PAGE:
Ed Estberg, senior director of facilities for Raley's Supermarkets, North Highlands, Calif., stated that his company's 135 stores have been converting to HFC refrigerants for the last 11 years, noting that 71 percent of the 365,000 pounds of refrigerant used in various systems is R-404A. The goal for Raley's is to complete the conversions by 2010.
The big crunch in R-22 supplies is coming in 2015, Estberg said. Any stores still running on that refrigerant - or perhaps, any store decision-makers who have been approving the installation of R-22 systems - may face refrigerant supply problems. "If you haven't started, you need to get started now," he said. "I see no other alternative."
Sure, there are conversion costs. Raley's has been taking its time to spread out the costs over a number of years. The closer to crunch time the conversion comes, the higher the annual costs if many systems have to be converted at once, Estberg said.
Even with full-speed-ahead urging for use of HFC refrigerants, FMI and the Environmental Protection Agency (EPA) find themselves discussing the possibility of what is being described as a partnership agreement concerning issues related to venting refrigerants.
In some ways it would mirror a similar arrangement in the baking industry, which faced widespread charges of illegal venting and ended up agreeing to pay a fixed amount of penalties, do a better job of policing itself, and move away from HCFCs in a rapid manner.
In the supermarket industry, the only significant venting fines so far were levied on a chain of stores in the Chicago area. Conference attendees were told that stores in Texas and New England have recently been brought to EPA's attention.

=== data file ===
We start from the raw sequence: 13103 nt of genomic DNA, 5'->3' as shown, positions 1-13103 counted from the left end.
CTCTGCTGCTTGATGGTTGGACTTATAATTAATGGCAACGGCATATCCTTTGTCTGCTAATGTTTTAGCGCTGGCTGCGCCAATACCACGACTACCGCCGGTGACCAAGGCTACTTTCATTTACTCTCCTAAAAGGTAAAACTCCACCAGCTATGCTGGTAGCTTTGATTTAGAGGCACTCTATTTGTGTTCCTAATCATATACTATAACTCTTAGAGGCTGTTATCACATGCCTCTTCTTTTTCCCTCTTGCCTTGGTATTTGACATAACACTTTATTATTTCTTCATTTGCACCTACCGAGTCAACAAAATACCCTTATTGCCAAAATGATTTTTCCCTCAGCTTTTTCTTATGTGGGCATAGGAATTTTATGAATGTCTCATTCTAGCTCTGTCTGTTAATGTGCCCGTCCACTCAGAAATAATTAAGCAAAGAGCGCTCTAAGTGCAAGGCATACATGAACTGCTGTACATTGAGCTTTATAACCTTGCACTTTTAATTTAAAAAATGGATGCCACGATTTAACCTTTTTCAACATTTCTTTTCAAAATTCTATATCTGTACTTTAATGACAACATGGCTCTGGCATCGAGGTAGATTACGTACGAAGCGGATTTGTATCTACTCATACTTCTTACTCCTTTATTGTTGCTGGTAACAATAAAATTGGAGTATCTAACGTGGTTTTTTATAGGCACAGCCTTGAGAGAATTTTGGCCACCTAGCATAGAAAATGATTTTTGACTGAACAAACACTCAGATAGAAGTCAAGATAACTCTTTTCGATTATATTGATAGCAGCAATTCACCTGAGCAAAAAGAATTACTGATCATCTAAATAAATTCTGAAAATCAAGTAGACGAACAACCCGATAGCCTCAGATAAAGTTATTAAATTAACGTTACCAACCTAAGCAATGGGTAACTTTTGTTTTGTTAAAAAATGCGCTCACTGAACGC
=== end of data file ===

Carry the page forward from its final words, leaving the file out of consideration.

Leaks And LossesAttorney Deborah White, associate general counsel for FMI, said a key area of concern for store owners, engineers, and contractors is refrigerant leakage. The EPA is seeking tighter limits than the current 35-percent leak rate.
FMI countered that the EPA often refers to refrigeration systems as "appliances." White wondered how a supermarket system, "often with 17 miles of refrigerant piping," could be considered an appliance.
Julius Banks, EPA National Recycling and Emissions Reduction Program manager, said discussions between the EPA and FMI are "give and take. They are not confrontational. We will arrive somewhere in the middle."
Banks also said that if the industry had done a better job stopping the leaks in CFC and HCFC systems, much of the current to-do over HFCs might have been unnecessary.
"If true," he added, "the industry is not on a sustainable path for long-term HFC use."
Beeton said refrigerant users in the United States "really have to look at responsible use, because we are not living up to [current venting restrictions]." HFCs are under attack in some parts of Europe because of the refrigerants' global warming potential; Beeton said organizations like the EPA, FMI, and others "need to get on the same page. The global sustainability of HFCs depends on us."
RefrigerantsBeeton also endorsed R-410A as the best choice among the HFC refrigerants for air conditioning applications, in one respect because it represents the "lowest system cost" among these refrigerants.
Mark Spatz, manager of Refrigerant Technical Services for Honeywell, looked at choices among low- and medium-temperature applications. R-404A "performs best of all the refrigerants" over that range, he said, noting that expansion valves and possibly other valves may need replacement due to the higher mass flow rate.
He also looked at the possibility of using mineral oil with R-404A, although as an HFC it is most common to use synthetic oil like a POE.
"Test results with an oil separator showed acceptable oil return with mineral oil, but further testing will be needed to confirm that," he said. In addition, "Without an oil separator, mineral oil was trapped in the receiver," he said. "So we wouldn't recommend use of mineral oil in a system without an oil separator."
Publication date: 10/18/2004